Expect more sluggish growth in eurozone: analysts
New growth figures on Friday should show the eurozone economy continuing only a modest recovery as key problems remain, among them near-record unemployment and the threat of deflation.
Recent data has been very mixed, especially after a much weaker-than-expected third quarter, sparking concerns the bloc risked falling back into recession.
That worst fear is unlikely to be realised in Friday's fourth-quarter data, analysts said, but the outlook remains fragile and the growth report will be very closely scrutinised for any sign of weakness.
National data released before the 1000 GMT announcement of the eurozone figures showed the German economy, Europe's biggest, growing 0.4 percent in the October-December period, slightly better than analyst forecasts for 0.3 percent.
In contrast, the French economy grew 0.3 percent in the fourth quarter, falling short of official forecasts for 0.4 percent while Italy managed 0.1 percent.
Capital Economics said that based on these early figures, it now expected fourth quarter eurozone growth of 0.3 percent, above the consensus view of 0.2 percent.
That would sill leave the eurozone economy in negative territory for the year with a contraction of 0.4 percent, only slightly better than the 0.6 percent drop in 2012, it said.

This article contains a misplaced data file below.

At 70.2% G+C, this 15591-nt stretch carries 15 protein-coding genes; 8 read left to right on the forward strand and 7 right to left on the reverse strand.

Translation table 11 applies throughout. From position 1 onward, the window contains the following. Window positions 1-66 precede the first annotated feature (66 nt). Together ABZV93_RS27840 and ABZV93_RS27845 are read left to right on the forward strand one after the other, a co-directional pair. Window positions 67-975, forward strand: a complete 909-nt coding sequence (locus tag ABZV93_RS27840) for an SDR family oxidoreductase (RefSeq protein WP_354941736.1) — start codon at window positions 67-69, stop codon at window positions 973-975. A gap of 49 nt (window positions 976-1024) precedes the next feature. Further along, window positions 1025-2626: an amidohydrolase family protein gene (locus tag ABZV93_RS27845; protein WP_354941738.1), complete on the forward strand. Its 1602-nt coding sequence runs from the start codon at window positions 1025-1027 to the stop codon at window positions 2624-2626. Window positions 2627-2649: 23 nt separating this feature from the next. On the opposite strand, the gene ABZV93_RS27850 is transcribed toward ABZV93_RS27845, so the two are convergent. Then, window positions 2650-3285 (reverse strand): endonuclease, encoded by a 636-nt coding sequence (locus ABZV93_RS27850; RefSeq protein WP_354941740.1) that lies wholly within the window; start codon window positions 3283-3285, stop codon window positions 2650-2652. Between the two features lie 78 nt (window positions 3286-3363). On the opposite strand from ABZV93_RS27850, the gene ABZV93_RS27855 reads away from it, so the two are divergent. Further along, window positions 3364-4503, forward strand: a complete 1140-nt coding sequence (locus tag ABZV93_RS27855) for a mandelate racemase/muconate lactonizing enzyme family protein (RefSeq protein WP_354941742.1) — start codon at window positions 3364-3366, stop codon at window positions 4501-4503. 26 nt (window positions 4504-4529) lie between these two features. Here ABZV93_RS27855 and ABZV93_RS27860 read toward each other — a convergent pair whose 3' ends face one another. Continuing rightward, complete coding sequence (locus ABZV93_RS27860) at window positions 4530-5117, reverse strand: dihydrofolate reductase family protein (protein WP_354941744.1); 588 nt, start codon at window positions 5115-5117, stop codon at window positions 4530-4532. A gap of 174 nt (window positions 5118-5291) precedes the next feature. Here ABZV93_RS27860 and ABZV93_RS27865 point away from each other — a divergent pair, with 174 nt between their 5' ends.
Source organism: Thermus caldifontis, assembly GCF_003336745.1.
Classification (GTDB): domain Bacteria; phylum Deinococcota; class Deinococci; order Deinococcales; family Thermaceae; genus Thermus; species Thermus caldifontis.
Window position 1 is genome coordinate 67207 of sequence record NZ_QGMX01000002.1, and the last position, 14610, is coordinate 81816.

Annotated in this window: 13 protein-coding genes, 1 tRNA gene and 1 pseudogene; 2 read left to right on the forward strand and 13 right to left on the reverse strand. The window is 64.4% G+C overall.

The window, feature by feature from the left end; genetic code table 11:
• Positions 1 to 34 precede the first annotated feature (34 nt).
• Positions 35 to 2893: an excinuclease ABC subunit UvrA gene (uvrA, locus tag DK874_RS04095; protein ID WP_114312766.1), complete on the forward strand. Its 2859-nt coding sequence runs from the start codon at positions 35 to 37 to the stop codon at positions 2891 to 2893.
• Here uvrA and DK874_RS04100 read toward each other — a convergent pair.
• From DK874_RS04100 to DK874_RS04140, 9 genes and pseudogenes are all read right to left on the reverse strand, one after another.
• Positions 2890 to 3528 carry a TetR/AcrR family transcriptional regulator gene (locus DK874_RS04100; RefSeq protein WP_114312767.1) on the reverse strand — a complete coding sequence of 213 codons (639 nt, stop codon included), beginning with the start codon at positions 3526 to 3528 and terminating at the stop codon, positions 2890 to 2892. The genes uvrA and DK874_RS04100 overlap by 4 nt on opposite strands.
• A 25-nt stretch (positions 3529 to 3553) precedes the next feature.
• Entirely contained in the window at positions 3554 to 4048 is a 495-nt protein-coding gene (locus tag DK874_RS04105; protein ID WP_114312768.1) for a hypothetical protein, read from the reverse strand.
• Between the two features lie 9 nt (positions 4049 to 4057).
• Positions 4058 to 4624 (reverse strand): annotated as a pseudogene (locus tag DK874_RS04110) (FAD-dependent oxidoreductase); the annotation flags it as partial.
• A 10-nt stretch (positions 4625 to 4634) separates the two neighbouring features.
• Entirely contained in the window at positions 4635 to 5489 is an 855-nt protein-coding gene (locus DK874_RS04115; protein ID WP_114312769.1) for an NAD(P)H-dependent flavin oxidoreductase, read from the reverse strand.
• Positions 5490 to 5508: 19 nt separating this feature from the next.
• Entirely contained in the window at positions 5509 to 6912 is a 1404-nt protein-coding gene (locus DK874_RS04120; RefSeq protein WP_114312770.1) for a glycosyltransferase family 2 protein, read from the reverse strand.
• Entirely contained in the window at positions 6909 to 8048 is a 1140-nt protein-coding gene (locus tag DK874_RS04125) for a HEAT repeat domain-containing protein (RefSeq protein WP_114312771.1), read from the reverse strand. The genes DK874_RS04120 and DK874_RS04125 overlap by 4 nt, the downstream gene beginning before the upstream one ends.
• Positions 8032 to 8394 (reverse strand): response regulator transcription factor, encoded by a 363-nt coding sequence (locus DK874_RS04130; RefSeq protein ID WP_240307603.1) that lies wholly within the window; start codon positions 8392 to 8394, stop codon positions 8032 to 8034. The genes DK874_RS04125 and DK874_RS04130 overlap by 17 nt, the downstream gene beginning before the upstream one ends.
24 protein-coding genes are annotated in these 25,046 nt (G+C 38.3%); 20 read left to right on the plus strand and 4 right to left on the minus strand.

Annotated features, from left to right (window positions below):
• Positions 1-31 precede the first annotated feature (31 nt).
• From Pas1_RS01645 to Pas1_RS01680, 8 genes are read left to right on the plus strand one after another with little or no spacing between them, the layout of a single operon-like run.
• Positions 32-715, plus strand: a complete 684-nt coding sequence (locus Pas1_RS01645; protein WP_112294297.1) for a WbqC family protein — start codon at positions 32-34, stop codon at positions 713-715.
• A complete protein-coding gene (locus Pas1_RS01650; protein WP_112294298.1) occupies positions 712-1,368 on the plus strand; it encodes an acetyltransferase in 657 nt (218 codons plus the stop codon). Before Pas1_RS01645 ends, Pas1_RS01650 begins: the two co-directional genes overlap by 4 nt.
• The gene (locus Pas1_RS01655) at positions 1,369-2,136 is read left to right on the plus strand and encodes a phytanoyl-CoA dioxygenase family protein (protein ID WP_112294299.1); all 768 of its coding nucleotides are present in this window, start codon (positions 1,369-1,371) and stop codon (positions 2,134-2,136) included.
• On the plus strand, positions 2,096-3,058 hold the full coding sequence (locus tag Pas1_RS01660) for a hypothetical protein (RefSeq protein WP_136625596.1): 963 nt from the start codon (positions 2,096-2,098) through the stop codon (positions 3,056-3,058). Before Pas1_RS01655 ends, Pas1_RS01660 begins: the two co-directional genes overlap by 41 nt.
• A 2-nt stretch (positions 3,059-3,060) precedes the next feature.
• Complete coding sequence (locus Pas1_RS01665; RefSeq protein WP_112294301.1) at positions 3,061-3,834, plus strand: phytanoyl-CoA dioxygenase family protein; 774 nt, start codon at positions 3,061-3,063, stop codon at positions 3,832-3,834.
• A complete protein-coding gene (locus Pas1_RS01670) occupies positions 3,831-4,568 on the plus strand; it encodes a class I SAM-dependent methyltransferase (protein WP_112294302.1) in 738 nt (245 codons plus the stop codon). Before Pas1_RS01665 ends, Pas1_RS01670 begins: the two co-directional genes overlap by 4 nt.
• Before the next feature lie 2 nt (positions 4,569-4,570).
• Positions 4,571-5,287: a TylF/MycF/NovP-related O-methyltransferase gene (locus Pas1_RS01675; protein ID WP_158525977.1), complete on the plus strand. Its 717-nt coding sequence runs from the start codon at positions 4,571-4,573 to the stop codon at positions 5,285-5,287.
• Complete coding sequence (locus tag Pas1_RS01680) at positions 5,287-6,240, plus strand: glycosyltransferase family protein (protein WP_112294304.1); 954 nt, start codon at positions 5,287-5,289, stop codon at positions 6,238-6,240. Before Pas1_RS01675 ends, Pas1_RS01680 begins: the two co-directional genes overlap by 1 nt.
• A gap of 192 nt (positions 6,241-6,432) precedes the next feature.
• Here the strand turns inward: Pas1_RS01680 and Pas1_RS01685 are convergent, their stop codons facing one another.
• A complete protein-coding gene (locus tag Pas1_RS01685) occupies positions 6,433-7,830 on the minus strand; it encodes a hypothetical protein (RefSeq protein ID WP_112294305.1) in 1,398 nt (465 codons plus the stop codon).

Howard Archer of IHS Global Insight expects "growth picked up modestly to 0.2-0.3 percent" in the three months to December, based on recent data.
The eurozone economy finally broke a record 18-month recession in the second quarter last year with growth of 0.3 percent but this slowed to just 0.1 percent in the third, sparking fears the recovery was stalling.
Among evidence pointing to a stronger finish to 2013, the German government hiked its 2014 growth forecast sharply earlier this week as did non-euro Britain's central bank.
"The German economy has moved into a stable and broad-based recovery," Economy Minister Sigmar Gabriel said.
On the negative side, December industrial output in the currency bloc fell a larger-than-expected 0.7 percent while eurozone unemployment remained at a near-record high 12 percent in the same month.
More worrying still, eurozone inflation fell to 0.8 percent in December -- and continued to slip in January, at 0.7 percent.
This signals that consumer demand, the main economic driver, is weakening, with some analysts worried deflation could be the next step.
Significantly, eurozone December retail sales were down a sharp 1.6 percent from November when they rose 0.9 percent.
Amid the deflationary clouds, the European Central Bank cut its already record low interest rates by another 25 points in November to stimulate demand and has since said it is ready to take further action.
If consumers believe prices will fall, they delay purchases to get them cheaper later, but this sets off a vicious circle -- companies postpone investment, which in turn hits jobs, wages and finally, demand again.
International Monetary Fund head Christine Lagarde recently warned deflation had to be taken seriously.
"With inflation running below many central banks' targets, we see rising risks of deflation, which could prove disastrous for the recovery," Lagarde said, warning against over-hasty withdrawal of stimulus programmes.
© 2014 AFP